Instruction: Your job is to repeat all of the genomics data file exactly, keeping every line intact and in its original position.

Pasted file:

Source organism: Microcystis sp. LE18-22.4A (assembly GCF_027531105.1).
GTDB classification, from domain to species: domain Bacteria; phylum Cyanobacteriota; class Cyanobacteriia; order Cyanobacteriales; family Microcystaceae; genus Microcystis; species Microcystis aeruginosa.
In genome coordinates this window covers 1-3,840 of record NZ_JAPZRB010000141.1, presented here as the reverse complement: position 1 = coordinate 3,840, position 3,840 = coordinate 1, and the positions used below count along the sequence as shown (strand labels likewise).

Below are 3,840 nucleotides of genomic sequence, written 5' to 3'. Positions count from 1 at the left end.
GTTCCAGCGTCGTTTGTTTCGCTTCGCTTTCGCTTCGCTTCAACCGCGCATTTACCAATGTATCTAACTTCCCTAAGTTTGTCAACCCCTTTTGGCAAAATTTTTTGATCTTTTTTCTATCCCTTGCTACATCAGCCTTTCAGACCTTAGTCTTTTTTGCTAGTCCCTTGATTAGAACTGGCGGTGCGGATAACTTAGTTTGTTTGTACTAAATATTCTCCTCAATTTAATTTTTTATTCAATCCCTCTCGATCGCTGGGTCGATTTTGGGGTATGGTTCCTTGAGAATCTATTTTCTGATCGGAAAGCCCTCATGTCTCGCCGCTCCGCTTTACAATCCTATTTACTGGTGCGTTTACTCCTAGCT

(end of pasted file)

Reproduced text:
Source organism: Microcystis sp. LE18-22.4A (assembly GCF_027531105.1).
GTDB classification, from domain to species: domain Bacteria; phylum Cyanobacteriota; class Cyanobacteriia; order Cyanobacteriales; family Microcystaceae; genus Microcystis; species Microcystis aeruginosa.
In genome coordinates this window covers 1-3,840 of record NZ_JAPZRB010000141.1, presented here as the reverse complement: position 1 = coordinate 3,840, position 3,840 = coordinate 1, and the positions used below count along the sequence as shown (strand labels likewise).

Below are 3,840 nucleotides of genomic sequence, written 5' to 3'. Positions count from 1 at the left end.
GTTCCAGCGTCGTTTGTTTCGCTTCGCTTTCGCTTCGCTTCAACCGCGCATTTACCAATGTATCTAACTTCCCTAAGTTTGTCAACCCCTTTTGGCAAAATTTTTTGATCTTTTTTCTATCCCTTGCTACATCAGCCTTTCAGACCTTAGTCTTTTTTGCTAGTCCCTTGATTAGAACTGGCGGTGCGGATAACTTAGTTTGTTTGTACTAAATATTCTCCTCAATTTAATTTTTTATTCAATCCCTCTCGATCGCTGGGTCGATTTTGGGGTATGGTTCCTTGAGAATCTATTTTCTGATCGGAAAGCCCTCATGTCTCGCCGCTCCGCTTTACAATCCTATTTACTGGTGCGTTTACTCCTAGCT